Hawker’s Cuisine is a gem of a place, hidden in the alleyway behind The Shanghai Shed (officially called The Old Shanghai Food Court) in Northbridge. It’s not far from Perth’s favourite destination for all night eats – Billy Lee’s.
I imagine there must be lots of people around who haven’t heard of it, even though it’s been around for a number of years.
Business is bustling. The waitstaff are quick on their feet, ferrying hot plates to waiting tables, and clearing away dishes from groaning diners.
TFP, Jac, J and I arrived on a busy Saturday night. After quick deliberation, we settled on some dishes – a mix of old favourites and things we’d never tried before. It’s been at least a couple of years since I last ate at Hawker’s, so I was very keen to sample some of the dishes I loved so much the first time around.
The drinks menu at Hawker’s includes all the Malaysian and Singaporean favourites, from iced tea to Horlicks. We went with Iced Lychee (TFP), Iced Lemon Tea (Jac), Iced Longan (J) and Iced Teh (me).
In my previous post, a visit to Mak’s Place for Malaysia Kitchen Summit, I mentioned my love of super-strong Teh. This one from Hawker’s was a cracker – perfectly brewed to a deep brown and sweetened with the addition of condensed milk.
One of my personal favourites is the hotplate tofu. Though I’m not sure if it’s strictly Malaysian, this popular dish seems to appear on the menus of a number of Chinese-Malaysian restaurants around town.
Soft, pillowy pieces of Japanese egg tofu are lightly floured and deep fried, placed over a hotplate-fried egg and covered in a thick sauce flecked with pork mince.
This was the dish that changed my mind about tofu. Sure, I wouldn’t call myself a fan by any means, but we’ve come to an arrangement now. If served like this, then we definitely get along. It’s perfect served over hot steaming rice which soaks up the flavoursome sauce perfectly.
Top row: Marmite Chicken, bottom row: Salted Egg Yolk Soft-Shell Crab
Marmite Chicken is a favourite in Singapore and Malaysia, featuring – you guessed it, Marmite! In this dish, the addition of Marmite enhances the sticky, savoury, salty and sweet sauce. The chicken pieces, which had been coated in a light batter and deep fried, were tender and juicy despite the two-step cooking process. A triumph for chicken fans!
As a kid, I used to regard Salted (duck) egg yolks as a total food fail. Inserted into my favourite Moon Cakes, they created a clash of sweet and savoury that my ten-year-old tastebuds could not handle. The slightly sandy, usually crumbly texture of the yolks was also weird. Who wants a dry yolk? Not I, sir.
Now, almost 15 years later, the presence of salted egg yolk dusting crunchy deep fried crab is a total delight. The golden crumbs which coat each piece only add to the deliciousness. They’re really only delicately salted – most of the salt which the eggs are ‘cured’ in seeps into the egg white, leaving the yolk with a hint of salty tang.
The yolk which the fried soft-shelled crab was tossed in was both pretty and delicious to eat, adding (more) richness to the dish. These soft-shelled crabs were lovely – nicely tender and meaty.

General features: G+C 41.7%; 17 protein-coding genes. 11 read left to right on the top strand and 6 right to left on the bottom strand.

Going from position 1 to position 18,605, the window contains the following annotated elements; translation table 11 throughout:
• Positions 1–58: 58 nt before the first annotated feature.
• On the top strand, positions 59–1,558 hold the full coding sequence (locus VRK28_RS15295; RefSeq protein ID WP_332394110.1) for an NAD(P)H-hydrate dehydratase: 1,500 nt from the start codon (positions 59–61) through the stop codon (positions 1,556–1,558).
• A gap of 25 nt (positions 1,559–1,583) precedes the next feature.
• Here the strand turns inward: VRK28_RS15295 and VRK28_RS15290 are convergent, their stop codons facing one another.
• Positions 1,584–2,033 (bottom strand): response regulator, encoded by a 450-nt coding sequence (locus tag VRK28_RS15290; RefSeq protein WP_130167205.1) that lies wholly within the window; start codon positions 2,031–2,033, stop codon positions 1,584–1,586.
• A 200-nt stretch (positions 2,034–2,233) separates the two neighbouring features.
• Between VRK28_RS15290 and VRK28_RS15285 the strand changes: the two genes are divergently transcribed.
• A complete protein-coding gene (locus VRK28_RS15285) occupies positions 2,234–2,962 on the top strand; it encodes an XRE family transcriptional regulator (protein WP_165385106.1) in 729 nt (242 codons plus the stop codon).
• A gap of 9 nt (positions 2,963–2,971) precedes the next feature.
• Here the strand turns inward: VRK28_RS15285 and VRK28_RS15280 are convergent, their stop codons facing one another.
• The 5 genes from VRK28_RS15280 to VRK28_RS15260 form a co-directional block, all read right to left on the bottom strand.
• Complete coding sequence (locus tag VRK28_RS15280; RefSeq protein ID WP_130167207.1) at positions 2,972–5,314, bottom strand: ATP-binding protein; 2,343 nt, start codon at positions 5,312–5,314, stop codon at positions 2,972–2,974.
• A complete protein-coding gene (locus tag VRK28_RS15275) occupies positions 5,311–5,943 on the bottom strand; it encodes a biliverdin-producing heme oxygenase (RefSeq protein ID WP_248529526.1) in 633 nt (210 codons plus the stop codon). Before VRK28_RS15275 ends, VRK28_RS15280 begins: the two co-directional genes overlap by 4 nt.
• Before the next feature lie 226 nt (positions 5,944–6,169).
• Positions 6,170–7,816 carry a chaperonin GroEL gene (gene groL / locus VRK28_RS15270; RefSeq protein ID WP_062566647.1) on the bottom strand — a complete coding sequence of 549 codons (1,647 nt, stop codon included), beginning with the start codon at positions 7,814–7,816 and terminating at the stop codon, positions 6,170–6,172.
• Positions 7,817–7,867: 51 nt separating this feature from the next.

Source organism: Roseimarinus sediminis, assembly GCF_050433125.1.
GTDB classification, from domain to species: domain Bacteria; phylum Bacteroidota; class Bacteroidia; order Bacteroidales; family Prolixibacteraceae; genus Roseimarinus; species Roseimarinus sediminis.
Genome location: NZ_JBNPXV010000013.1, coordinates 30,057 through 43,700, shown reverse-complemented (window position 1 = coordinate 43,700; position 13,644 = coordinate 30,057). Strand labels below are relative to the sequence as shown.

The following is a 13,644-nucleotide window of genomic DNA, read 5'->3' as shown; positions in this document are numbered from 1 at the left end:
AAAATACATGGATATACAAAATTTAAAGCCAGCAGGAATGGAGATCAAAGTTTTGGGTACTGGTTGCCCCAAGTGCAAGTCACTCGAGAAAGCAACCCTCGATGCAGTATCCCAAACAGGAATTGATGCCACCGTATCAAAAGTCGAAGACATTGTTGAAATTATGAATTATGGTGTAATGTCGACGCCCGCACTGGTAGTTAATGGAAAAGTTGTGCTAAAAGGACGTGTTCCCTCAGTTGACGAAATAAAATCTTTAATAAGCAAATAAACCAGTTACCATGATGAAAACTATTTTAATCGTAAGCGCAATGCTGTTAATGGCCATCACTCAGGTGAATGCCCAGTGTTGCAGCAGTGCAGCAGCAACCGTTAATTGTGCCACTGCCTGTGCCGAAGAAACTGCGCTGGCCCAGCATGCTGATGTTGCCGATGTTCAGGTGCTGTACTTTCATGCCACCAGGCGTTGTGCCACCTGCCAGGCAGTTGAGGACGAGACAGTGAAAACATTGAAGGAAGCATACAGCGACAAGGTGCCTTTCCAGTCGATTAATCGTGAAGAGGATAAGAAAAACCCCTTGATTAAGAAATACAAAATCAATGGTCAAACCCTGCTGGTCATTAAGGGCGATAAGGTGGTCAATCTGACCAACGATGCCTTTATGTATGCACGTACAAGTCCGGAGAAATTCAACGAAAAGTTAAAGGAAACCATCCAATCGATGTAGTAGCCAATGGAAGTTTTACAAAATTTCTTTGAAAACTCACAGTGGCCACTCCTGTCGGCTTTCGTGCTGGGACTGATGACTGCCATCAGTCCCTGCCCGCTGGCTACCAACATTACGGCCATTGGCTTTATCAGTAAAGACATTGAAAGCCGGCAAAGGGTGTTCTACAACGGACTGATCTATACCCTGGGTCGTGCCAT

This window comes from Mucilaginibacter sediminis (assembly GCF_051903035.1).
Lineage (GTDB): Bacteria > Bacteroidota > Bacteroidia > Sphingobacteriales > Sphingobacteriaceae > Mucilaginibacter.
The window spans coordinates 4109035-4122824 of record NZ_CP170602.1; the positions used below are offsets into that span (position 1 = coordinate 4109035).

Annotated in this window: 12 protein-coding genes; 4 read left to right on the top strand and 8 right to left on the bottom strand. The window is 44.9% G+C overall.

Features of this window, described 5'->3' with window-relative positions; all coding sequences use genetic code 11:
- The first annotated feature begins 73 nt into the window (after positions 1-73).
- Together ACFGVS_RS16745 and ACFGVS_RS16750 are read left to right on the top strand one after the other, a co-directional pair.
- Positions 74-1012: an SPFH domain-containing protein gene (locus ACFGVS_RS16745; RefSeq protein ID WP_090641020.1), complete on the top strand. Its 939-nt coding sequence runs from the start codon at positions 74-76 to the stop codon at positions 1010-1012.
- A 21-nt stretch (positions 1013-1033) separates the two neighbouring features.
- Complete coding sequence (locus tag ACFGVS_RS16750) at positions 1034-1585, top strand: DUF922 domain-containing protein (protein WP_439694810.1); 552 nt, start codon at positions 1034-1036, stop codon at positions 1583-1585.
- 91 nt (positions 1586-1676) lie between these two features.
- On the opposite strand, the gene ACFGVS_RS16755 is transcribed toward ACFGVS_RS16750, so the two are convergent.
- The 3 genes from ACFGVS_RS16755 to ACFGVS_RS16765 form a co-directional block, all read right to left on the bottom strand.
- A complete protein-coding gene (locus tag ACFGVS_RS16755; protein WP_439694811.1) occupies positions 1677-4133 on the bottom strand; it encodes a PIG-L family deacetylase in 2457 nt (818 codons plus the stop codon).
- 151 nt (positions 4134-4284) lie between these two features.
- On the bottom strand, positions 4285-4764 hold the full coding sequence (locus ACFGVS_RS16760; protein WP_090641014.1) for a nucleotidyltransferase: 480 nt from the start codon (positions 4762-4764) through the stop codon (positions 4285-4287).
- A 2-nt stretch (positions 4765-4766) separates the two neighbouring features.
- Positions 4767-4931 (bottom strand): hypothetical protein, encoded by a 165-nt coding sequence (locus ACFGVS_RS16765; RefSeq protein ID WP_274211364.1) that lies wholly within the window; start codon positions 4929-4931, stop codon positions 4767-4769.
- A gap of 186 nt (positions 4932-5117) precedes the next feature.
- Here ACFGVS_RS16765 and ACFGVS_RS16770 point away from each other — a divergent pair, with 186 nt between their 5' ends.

In the interests of eating a more balanced meal, we also ordered the stir-fried vegetables of the day with garlic. Saturday’s offering included crunchy kai lan, sweet bok choy and tender choy sum. Even the stringy-vegetable fearing Jac and J were able to eat this, with only a few pieces rejected on the grounds of being a little too stringy. J remarked that it was definitely the generous addition of garlic which helped him enjoy the greens.
The fresh leaves and crunchy stalks had been helpfully sliced into perfect bite sized pieces; the ideal when wielding chopsticks.
To top things off, we had also ordered the Sarawak Pork. I’ve never visited East Malaysia (where the state of Sarawak is located) and I’ve never heard of this dish before.
Strips of poached pork belly in a sweet soy-based sauce were swaddled by fried firm tofu and perfectly cooked hard boiled eggs. The sauce was flavoured with star anise, cloves and cinnamon.
It reminded me very much of my Grandma’s favourite one-pot dish, pork and chicken in soy sauce. She used to cook it for the family most often on a Saturday night, a dish she could cook earlier in the day and serve for dinner, usually with hard boiled eggs, dried bean curd sheets (foo chok) and dried Shiitake mushrooms. It was nice to be reminded of it!
Jac found the pork too fatty for her liking. The meat was rippled with fat, but I enjoyed it nonetheless. I love the combination of the spices used in the sauce – they really complement meat well.
Ice Kacang is a technicolour shaved ice confection, usually eaten as a snack or dessert. Kids love it – I know I did, and it’s obvious why. Covered in sweet rose syrup and usually evaporated milk, the shaved ice sits over a mound of black grass jelly, creamed corn, attap chee (palm seeds soaked in syrup), and mashed sweetened red beans.
Hawker’s serve a slightly different version to my old favourite, instead including red beans, creamed corn, canned lychees, jelly bits and black grass jelly, with the ice well covered in rose syrup and coconut milk.
You’ve got to eat it fast. We decided to share – TFP speedily dished out our portions into smaller bowls. As you can see from the photo above, it really is eat or you’ll miss it, as your once beautiful snowy pile of ice and syrup turns into slush.
I was pleased to find a good mix of classic Malaysian and Singaporean favourites on the Hawker’s menu. From drinks to mains, there’s plenty of things on the menu to satisfy the purists and Malaysian food newbies alike.
I’m so glad that the food is just as good as I remembered at Hawker’s Cuisine. I’ll try not to let two-years come between me and the next visit!
Open for dinner Tuesday to Sunday
Juji Chews dined at Hawker’s Cuisine as a guest of Malaysia Kitchen.
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